Here we are on the Champs Elysees before the riders arrive.
Sunday, July 25, 2004 - Stage 20 - Montereau to Paris
A million people on L'Alpe d'Huez the
other day, and probably more on the Champs Elysees today. Our feet are
tired from standing for seven hours waiting for Lance to take his
victory lap No. 6. We actually arrived on the Champs at 6:45 a.m. but
were able to sit until about noon. We were fortunate to meet some
really great American fans from Fat Tire Bike Tours, a company run by
Texans in Paris. (Thanks ya'll for the awesome spot and the great
company all day!)
Lance speeds along the Champs Elysees in yellow to win number six!
With our new friends, we had quite the
viewing spot with our Texas and U.S. flags and chairs set up to
designate our space. By 2 p.m. a lot of wannabe hangers-on tried to
push us against the barriers, but we held our ground. By 3 p.m. the
publicity caravan rolled past and it wasn't until about 4:45 when we
saw our first rider. They did 10 laps on the Champs Elysees before a
podium ceremony that lasted at least an hour. Then Sheryl Crow's All I
Wanna Do played three times and we had another 30 minutes to wait
before every team came past in a parade, By that time all we really
wanted to do was see Lance. He strolled by surrounded by dozens of
photogs (those darn photogs!) with U.S. and Texas flags on the Postal
cars. We didn't see Sheryl in any of the team cars, but we later saw
Will Smith on TV. Apparently he came to see the race today.
Bronwen & Brit, two of the nicest Texans in Paris, part of Fat Tire Bike Tours staff.
The Fat Tire Bike Tours enclave, the most happening spot along the Champs today.
So now it's after nine and we haven't had one real meal today. So au revoir, we love you.
Rox and Andy
Monday, July 19, 2004 - Rest Day
Tuesday, July 20, 2004 - Stage 15 - Valreas to Villard de Lans
Wednesday, July 21, 2004 - Stage 16 - Le Bourg d'Oisans to l'Alpe d'Huez
Thursday, July 22, 2004 - Stage 17 - Le Bourg d'Oisans to Le Grand Bornand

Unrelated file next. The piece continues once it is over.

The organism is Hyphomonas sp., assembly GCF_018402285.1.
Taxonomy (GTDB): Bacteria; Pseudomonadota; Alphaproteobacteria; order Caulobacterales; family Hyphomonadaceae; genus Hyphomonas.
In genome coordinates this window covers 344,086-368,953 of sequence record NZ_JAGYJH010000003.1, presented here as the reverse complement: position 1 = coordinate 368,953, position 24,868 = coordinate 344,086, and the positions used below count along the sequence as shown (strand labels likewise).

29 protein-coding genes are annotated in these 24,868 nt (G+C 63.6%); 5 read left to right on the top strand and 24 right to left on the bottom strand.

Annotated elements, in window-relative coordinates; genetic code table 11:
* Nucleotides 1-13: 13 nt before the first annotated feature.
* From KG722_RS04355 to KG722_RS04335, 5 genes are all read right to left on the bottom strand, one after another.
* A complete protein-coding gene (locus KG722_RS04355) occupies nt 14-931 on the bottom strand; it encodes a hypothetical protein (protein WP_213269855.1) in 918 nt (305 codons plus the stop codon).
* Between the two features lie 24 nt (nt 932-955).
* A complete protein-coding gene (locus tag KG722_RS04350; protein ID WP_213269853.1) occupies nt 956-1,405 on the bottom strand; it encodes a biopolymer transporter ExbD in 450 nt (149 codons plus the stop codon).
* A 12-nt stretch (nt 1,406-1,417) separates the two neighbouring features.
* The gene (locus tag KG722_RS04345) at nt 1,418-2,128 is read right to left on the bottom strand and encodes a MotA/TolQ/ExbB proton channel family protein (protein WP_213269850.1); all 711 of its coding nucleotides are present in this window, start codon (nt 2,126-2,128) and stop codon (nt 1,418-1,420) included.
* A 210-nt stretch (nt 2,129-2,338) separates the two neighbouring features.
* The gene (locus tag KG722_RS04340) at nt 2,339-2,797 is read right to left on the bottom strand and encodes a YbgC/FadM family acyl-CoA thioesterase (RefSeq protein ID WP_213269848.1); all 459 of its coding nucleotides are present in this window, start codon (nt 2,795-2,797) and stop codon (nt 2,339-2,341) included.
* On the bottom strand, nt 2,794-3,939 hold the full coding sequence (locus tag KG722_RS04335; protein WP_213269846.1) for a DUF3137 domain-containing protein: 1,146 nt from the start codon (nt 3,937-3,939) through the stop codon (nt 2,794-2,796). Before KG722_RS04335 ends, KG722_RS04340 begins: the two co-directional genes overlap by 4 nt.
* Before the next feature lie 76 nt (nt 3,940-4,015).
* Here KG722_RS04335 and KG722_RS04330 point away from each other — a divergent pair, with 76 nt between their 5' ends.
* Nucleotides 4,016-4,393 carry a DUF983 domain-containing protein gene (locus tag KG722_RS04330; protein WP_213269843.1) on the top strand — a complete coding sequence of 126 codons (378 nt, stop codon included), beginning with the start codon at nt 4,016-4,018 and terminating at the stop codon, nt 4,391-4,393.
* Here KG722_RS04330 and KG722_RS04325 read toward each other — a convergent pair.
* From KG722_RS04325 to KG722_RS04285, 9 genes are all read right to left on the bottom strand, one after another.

Friday, July 23, 2004 - Stage 18 - Annemasse to Lons le Saunier
Saturday, July 24, 2004 - Stage 19 - Besancon to Besancon
Andy should have brought a Speedo. He
was kicked out of a public pool in Arboir the other day because his
swimming shorts were too modest. A lifeguard approached him and pointed
emphatically after half a lap in the pool. Andy thought that she was
saying he couldn't wear jewelry, and she was telling him to take off
his rings. Then she pointed to his shorts and scolded about the length.
At first we thought it was a fashion faux pas and Andy was an
embarrassment because of his farmer's tan. Then two other men were
shown the door after they came in above-the-knee shorts.
Live strong. The yellow bands with
those words are the hottest accessory for Americans following the Tour.
Virtually everyone we have met is wearing yellow. It's a fundraiser to
benefit Lance Armstrong's cancer foundation. It's also a great
icebreaker to help identify other Americans. (As if you couldn't tell
from their frumpy swim trunks, ha!) We've met many more U.S. fans this
year compared to last. Maybe because it's easier to see they're wearing
A fan wearing Lance's yellow wrist band cheers on one of the early riders suffering up L'Alpe d'Huez.
We made it through the Alps after a
marathon day on L'Alpe d'Huez. We awoke at 5 a.m. and started hiking at
6. Lance didn't ride until 5 p.m. and we finally made it back to our
car at 7. Fortunately we found a nice shady spot and some friendly fans
to talk with as we waited several hours. L'Alpe d'Huez is famous for
its 21 switchbacks and brutal rides during the Tour. This is the first
year it has been raced as a time trial. (Riders go out one by one and
race against the clock.) The section we were at had a 10 percent grade
and was really tough just walking. We heard there were1 million fans on
the mountain for the stage. It's a 14K climb to the top, which is a ski
resort. It was probably in the high 80s all day, but that didn't deter
the fans from being loud and boisterous for all 160 riders in the
The sun starts to peek over the huge shadow created L'Alpe d'Huez in
the morning; Bourg d'Oisans at the base, where the riders started.
A fan displays some Tour body art on L'Alpe d'Huez.
The crowds cheer and jeer Jan Ullrich as he makes his way up L'Alpe.
Too much German chocolate cake in the off season for Jan...
Lance was on a tear up L'Alpe, winning the stage easily.